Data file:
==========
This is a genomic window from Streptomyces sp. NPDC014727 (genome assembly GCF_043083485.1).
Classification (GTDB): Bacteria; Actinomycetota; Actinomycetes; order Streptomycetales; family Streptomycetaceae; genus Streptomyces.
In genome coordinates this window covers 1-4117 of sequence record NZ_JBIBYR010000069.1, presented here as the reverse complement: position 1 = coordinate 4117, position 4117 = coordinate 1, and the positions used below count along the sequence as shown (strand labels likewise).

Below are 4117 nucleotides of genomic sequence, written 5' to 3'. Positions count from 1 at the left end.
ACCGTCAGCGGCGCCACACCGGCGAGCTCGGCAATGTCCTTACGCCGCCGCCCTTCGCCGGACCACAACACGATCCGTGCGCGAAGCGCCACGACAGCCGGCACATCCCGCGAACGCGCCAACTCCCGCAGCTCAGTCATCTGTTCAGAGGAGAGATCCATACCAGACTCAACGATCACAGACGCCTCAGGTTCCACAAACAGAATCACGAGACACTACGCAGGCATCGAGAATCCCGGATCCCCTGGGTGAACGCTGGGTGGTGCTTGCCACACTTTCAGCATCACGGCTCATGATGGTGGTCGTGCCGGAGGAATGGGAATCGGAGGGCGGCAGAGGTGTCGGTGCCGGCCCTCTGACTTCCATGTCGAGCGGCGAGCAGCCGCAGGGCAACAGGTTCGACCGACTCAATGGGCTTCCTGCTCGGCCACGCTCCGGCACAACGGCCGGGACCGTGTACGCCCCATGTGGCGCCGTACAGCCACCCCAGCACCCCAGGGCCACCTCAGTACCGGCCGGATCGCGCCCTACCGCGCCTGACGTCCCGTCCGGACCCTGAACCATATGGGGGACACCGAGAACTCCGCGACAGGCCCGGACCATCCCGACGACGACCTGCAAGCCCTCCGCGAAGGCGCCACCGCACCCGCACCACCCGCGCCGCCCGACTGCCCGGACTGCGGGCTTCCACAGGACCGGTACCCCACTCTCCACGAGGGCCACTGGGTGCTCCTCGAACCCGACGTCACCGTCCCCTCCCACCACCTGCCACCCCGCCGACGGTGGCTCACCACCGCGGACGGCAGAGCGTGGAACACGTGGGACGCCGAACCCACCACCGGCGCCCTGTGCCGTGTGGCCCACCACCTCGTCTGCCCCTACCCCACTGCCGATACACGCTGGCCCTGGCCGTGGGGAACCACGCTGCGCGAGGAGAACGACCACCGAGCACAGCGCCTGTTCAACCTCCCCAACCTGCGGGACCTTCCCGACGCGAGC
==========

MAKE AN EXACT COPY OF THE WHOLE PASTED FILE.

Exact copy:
This is a genomic window from Streptomyces sp. NPDC014727 (genome assembly GCF_043083485.1).
Classification (GTDB): Bacteria; Actinomycetota; Actinomycetes; order Streptomycetales; family Streptomycetaceae; genus Streptomyces.
In genome coordinates this window covers 1-4117 of sequence record NZ_JBIBYR010000069.1, presented here as the reverse complement: position 1 = coordinate 4117, position 4117 = coordinate 1, and the positions used below count along the sequence as shown (strand labels likewise).

Below are 4117 nucleotides of genomic sequence, written 5' to 3'. Positions count from 1 at the left end.
ACCGTCAGCGGCGCCACACCGGCGAGCTCGGCAATGTCCTTACGCCGCCGCCCTTCGCCGGACCACAACACGATCCGTGCGCGAAGCGCCACGACAGCCGGCACATCCCGCGAACGCGCCAACTCCCGCAGCTCAGTCATCTGTTCAGAGGAGAGATCCATACCAGACTCAACGATCACAGACGCCTCAGGTTCCACAAACAGAATCACGAGACACTACGCAGGCATCGAGAATCCCGGATCCCCTGGGTGAACGCTGGGTGGTGCTTGCCACACTTTCAGCATCACGGCTCATGATGGTGGTCGTGCCGGAGGAATGGGAATCGGAGGGCGGCAGAGGTGTCGGTGCCGGCCCTCTGACTTCCATGTCGAGCGGCGAGCAGCCGCAGGGCAACAGGTTCGACCGACTCAATGGGCTTCCTGCTCGGCCACGCTCCGGCACAACGGCCGGGACCGTGTACGCCCCATGTGGCGCCGTACAGCCACCCCAGCACCCCAGGGCCACCTCAGTACCGGCCGGATCGCGCCCTACCGCGCCTGACGTCCCGTCCGGACCCTGAACCATATGGGGGACACCGAGAACTCCGCGACAGGCCCGGACCATCCCGACGACGACCTGCAAGCCCTCCGCGAAGGCGCCACCGCACCCGCACCACCCGCGCCGCCCGACTGCCCGGACTGCGGGCTTCCACAGGACCGGTACCCCACTCTCCACGAGGGCCACTGGGTGCTCCTCGAACCCGACGTCACCGTCCCCTCCCACCACCTGCCACCCCGCCGACGGTGGCTCACCACCGCGGACGGCAGAGCGTGGAACACGTGGGACGCCGAACCCACCACCGGCGCCCTGTGCCGTGTGGCCCACCACCTCGTCTGCCCCTACCCCACTGCCGATACACGCTGGCCCTGGCCGTGGGGAACCACGCTGCGCGAGGAGAACGACCACCGAGCACAGCGCCTGTTCAACCTCCCCAACCTGCGGGACCTTCCCGACGCGAGC